I recently purchased a Pixelbook while over in the US, and I’ve slowly been exploring it’s capabilities. I really like it as a travelling device, and I’ve naturally been curious about what you can set up. VSCode, Signal and other apps all seem to work in the Linux sandbox environment, and it turns out that Burp Suite does as well. Assuming you have the linux environment installed, adding Burp Suite is reasonably straight-forward:
# Install elinks, or another text based browser. sudo apt install elinks # Go to Burp Suite's site and download a copy (it's about 95 MB) elinks https://portswigger.net/burp/communitydownload # Save the 'Download for Linux (64-bit)', then make the file executable chmod u+x burpsuite_community_linux_v1_X_XX.sh # Run the installer ./burpsuite_community_linux_v1_X_XX.sh # Go into the program directory and run the Burp Suite cd BurpSuiteCommunity ./BurpSuiteCommunity
Once you’ve done this, you’ll need to install a proxy switching extension for chrome. The one I used is Proxy SwitchyOmega, in which you should set up two profiles:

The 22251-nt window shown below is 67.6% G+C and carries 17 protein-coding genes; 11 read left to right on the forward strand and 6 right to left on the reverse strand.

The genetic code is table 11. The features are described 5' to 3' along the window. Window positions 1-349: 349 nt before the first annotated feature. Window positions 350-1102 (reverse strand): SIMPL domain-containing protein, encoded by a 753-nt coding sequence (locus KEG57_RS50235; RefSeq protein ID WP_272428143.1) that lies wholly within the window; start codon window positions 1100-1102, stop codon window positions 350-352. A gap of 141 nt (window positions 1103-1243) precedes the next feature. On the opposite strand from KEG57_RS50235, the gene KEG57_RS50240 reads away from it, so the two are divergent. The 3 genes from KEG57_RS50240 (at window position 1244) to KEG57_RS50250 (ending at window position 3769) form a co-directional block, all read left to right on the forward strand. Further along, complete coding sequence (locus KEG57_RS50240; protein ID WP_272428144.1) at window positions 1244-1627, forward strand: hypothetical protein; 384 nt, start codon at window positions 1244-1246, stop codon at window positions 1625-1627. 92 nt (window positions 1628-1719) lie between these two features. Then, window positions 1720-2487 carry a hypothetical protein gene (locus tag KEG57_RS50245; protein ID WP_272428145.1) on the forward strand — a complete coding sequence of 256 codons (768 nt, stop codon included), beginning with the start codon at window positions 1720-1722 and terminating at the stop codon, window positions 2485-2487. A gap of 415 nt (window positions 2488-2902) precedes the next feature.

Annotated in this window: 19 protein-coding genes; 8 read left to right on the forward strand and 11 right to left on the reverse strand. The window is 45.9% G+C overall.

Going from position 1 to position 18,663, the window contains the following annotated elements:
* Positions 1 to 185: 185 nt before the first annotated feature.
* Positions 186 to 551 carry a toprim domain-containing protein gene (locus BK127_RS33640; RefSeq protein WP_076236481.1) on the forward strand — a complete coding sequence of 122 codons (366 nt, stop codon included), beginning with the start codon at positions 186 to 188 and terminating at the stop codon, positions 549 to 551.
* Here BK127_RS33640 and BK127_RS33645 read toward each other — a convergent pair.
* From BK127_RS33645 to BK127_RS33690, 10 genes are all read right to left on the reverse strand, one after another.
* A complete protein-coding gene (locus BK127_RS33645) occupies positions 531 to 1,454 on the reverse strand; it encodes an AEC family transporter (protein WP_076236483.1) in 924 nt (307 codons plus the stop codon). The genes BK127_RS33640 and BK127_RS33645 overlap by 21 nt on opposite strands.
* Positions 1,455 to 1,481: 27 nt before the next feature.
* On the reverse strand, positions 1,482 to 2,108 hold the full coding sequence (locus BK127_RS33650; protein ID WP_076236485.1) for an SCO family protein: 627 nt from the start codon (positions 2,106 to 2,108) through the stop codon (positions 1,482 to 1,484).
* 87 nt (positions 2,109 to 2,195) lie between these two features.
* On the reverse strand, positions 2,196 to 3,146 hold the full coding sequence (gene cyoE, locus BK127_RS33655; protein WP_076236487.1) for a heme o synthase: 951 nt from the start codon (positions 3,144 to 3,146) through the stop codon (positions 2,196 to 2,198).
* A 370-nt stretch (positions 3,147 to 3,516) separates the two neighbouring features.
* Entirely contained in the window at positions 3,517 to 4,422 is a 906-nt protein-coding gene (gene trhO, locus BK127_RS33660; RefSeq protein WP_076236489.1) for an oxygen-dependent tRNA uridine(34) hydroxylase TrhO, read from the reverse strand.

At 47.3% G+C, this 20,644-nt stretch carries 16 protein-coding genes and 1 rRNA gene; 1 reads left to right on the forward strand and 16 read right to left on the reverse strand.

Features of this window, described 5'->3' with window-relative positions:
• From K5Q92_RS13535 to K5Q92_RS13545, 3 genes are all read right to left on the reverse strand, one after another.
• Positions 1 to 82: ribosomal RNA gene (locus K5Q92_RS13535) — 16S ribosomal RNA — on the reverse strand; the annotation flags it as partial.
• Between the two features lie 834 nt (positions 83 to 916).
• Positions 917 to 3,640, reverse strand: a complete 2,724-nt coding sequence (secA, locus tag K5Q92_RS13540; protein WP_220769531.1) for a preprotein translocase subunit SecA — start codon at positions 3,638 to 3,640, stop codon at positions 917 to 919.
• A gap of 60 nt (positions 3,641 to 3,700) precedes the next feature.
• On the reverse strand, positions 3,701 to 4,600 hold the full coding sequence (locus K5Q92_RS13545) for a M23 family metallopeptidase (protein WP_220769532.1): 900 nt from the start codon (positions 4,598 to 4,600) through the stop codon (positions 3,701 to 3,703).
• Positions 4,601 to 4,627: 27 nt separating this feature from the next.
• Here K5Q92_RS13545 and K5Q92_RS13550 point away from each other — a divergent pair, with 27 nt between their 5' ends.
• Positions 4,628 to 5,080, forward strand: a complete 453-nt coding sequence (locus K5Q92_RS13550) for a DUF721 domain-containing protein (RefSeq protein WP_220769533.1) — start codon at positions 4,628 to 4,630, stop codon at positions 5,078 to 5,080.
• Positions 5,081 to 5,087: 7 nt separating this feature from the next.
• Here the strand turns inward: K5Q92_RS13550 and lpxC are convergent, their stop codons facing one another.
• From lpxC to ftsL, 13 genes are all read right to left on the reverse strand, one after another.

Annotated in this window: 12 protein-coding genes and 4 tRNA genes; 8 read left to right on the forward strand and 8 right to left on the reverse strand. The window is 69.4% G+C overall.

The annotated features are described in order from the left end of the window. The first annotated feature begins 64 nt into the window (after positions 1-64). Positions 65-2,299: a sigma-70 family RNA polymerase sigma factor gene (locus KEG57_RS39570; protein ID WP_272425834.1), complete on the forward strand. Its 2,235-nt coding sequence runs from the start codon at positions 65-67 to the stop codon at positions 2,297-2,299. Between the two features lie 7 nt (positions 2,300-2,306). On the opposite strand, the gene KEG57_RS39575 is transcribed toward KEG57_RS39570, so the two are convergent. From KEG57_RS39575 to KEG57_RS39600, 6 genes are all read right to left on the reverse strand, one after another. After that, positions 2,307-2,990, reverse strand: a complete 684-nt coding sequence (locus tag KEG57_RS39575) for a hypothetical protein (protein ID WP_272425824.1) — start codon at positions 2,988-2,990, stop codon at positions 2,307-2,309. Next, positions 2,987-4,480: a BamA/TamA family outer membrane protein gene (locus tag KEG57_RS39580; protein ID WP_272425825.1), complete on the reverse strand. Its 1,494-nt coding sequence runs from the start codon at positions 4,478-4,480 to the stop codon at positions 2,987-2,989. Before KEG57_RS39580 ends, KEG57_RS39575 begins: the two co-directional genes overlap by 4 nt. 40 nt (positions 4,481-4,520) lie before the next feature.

- A ‘normal’ one that’s set to DIRECT connection
- A ‘BurpSuite’ one that is set to http, with 127.0.0.1 for the server, and 8080 for the port
Once this is set up, you should be able to browse, with a bunch of warnings and broken links for secure webpages. The next step is to install Burp Suite’s CA certificate, to get rid of these errors.
- Navigate to
http://127.0.0.1:8080/(The official docs say to go to http://burp/ but this will not work on ChromeOS)
- Click on CA Certificate in the top right-hand corner
- Open ChromeOS settings, search for SSL and navigate to Manage Certificates
- Select DER-encoded binary, single certificate from the file type on the bottom left, select
cacert.derand click open
- Tick Trust this certificate for identifying websites and click OK
At this point you should be set up, and able to use Burp Suite without errors. Happy hunting!